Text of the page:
Is Science Heading in the Right Direction? Head Transplants Might be the Cure for Degenerative Diseases

As early as 2017, human head transplants may transcend science fiction and become a reality, making the shocking procedures that occur in science fiction films and books like Frankenstein a reality.  Italian scientist, Sergio Canavero, stated his “Gemini” spinal fusion procedure could be used to save the lives of patients suffering from muscle diseases, nerve degenerative diseases, and stated that spinal fusion could improve the lives of quadriplegics. [1]

The first monkey head transplant took place about 40 years ago. [2]  Dr. Canavero believes that we are now at the point of technical achievement where head transplants are feasible. [3]  In a head transplant procedure the donor body would come from a normal transplant donor who is brain dead, and the patient would be suffering from a degenerative disease or would be a quadriplegic. [4]  Both the donor and the patient would have their heads removed from their spinal cord at the same time with the use of an extremely sharp blade. [5]  Next, the patient’s head would be placed upon the donor’s body and attached using polyethylene glycol to fuse the two ends of the spinal cord. [6]  Finally, the patient would be placed into a medically induced coma for three to four weeks to recover after the surgery. [7]  However, should this type of procedure be done at all?  Is this advanced medical procedure ethical?

Dr. Canavero claims this procedure is ethical because it will benefit people who have very little hope of being cured of their ailments.  Many critics do not agree and believe that doctors might be motivated to perform a head transplant surgery for all of the wrong reasons. [8]  Dr. Christopher Scott, bioethicist at Stanford, argues "[D]octors have to make sure the motivations are around a true medical need, and not some desire to be famous. . . [T]hese questions have been raised before, in procedures like face transplants." [9]  

Further, if head transplants are allowed to occur there might be an increase in organ harvesting.  Some physicians may see little incentive in keeping brain-dead individuals in comas. [10] This could lead to physicians using the bodies of brain-dead patients in head transplant surgeries. [11]  Additionally, others have raised more ethical issues involving reproductive rights.  For example, if the patient were to reproduce with their newfound body, the offspring may biologically belong to the body donor. [11]  What legal and moral consequences will occur?  All of this is hard to digest for many critics.  Some skeptics believe the procedure is a pipedream. According to Richard Borgens, the director of Purdue’s Center for Paralysis Research, there is no evidence that the connectivity of cord and the brain would lead to motor functions and other functions following the head transplant. [12]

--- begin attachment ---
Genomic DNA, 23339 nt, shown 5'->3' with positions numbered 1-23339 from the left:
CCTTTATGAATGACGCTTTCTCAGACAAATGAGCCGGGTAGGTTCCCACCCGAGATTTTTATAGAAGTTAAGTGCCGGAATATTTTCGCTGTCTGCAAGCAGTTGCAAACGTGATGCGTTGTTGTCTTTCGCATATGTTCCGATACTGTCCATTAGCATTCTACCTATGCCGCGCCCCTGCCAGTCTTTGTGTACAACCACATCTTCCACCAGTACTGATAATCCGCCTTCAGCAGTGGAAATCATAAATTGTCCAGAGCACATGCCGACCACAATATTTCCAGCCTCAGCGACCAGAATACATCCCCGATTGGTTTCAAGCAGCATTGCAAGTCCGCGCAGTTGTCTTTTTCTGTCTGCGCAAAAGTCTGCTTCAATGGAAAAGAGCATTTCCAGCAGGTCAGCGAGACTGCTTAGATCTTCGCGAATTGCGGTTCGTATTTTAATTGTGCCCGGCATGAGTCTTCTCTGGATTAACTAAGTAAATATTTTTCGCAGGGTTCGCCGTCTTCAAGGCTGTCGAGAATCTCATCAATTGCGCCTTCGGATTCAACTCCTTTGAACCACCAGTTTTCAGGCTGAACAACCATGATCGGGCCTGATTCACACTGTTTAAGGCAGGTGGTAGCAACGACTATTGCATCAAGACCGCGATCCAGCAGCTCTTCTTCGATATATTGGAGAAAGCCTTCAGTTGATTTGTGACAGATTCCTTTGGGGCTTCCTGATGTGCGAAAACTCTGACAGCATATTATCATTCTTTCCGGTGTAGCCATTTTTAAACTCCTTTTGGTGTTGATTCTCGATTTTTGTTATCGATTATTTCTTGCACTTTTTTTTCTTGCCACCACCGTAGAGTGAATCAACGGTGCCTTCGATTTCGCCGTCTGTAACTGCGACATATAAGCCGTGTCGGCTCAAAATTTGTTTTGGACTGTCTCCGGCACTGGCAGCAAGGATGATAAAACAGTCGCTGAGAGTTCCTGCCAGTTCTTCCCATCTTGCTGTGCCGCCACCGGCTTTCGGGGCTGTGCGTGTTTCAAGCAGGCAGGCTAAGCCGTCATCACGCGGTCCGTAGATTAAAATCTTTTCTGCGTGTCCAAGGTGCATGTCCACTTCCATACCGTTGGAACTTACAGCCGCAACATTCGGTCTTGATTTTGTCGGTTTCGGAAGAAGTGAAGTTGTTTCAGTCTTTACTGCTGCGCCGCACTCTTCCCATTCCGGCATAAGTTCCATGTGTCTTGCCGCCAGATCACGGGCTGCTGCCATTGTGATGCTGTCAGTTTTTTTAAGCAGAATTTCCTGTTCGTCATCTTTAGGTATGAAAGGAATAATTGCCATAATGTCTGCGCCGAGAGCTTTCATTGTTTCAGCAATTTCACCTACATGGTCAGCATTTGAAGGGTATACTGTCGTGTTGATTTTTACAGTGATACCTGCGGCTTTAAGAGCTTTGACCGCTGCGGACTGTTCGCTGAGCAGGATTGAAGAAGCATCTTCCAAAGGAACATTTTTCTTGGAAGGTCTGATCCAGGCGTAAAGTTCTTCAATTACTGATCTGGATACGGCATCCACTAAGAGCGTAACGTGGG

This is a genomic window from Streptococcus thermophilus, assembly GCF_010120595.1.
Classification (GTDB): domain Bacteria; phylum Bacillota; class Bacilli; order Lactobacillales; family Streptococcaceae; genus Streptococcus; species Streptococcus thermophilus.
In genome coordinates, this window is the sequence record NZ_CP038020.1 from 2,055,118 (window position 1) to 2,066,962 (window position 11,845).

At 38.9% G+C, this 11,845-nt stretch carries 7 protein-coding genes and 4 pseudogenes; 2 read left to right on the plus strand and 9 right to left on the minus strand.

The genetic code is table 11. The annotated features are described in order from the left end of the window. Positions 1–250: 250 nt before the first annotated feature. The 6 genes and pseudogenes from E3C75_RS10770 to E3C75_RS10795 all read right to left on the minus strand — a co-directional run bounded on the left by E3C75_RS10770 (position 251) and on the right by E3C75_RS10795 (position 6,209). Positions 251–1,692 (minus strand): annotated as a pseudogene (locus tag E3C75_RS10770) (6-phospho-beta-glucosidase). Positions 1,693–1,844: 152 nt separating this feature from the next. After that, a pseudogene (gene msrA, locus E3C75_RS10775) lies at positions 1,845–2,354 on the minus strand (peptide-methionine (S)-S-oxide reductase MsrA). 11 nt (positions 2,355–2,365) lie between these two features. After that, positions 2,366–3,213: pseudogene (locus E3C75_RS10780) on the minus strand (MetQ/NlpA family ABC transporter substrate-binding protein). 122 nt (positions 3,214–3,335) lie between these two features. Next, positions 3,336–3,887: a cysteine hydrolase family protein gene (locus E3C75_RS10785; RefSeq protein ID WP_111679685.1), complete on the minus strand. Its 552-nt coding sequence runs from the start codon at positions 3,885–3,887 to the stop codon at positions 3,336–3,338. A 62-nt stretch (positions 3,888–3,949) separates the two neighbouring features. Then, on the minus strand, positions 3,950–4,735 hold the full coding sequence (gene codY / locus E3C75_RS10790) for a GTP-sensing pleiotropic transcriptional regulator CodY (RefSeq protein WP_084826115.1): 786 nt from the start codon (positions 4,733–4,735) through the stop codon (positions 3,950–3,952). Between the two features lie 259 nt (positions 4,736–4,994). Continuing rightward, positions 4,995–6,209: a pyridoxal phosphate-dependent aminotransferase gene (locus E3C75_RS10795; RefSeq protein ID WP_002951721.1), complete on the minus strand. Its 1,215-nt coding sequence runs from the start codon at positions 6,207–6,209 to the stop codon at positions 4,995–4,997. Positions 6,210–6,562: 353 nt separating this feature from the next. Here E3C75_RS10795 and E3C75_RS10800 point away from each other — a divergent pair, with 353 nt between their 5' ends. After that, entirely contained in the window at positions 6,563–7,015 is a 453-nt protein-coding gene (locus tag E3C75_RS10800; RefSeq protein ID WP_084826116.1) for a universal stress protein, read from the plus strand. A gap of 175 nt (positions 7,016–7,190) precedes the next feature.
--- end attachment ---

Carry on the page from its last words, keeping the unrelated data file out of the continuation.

Dr. Canavero understands the ethical implications of this procedure, stating “[I]f society doesn’t want it, I won’t do it.... that doesn’t mean it won’t be done somewhere else.  I’m trying to go about this the right way, but before going to the moon you want to make sure people will follow you.” [13] 

Nevertheless, it appears that head transplants are procedures that society is not ready for despite the view head transplants will be beneficial for individuals who suffer from nerve degenerative diseases, paralysis, or other degenerative ailments.

Calvin Edwards is a current student at DePaul University College of Law.  Mr. Edwards received his Bachelor of Science in Business Administration from Lewis University. He will complete his J.D. Degree with an emphasis in health care law in 2016.


[1] Douglas Perry, Human head transplant could happen in two years, despite ethical concerns, The Oregonian(Feb. 26, 2015), available at,

[2] Fiona Macrae, Could doctors transplant a HEAD onto a body in 2 years’ time? Italian surgeon confident he can perform £7.5 million operation, Daily Mail (Feb. 25, 2015), available at,

[3] Perry, supra note 1.

[4] Macrae, supra note 2.

[5] Id.

[6] Id.

[7] Id.

[8] Susie Neilson, WOULD A HUMAN HEAD TRANSPLANT BE ETHICAL?, Popular Science (July 3, 2013), available at,

[9] Id.

[10] See generally, Liz Kilimas, Ethicist’s Stunning Challenge: Why Wait Until a Patient Is Dead to Harvest Organs?  The Blaze (Apr. 9 2013 11:14 am) available at,

[11] Id.

[12] Macrae, supra note 2.

[13] Perry, supra note 1.

[14] Michelle Starr, Human head transplant just two years away, surgeon claims, Cnet (Feb. 25, 2015), available at,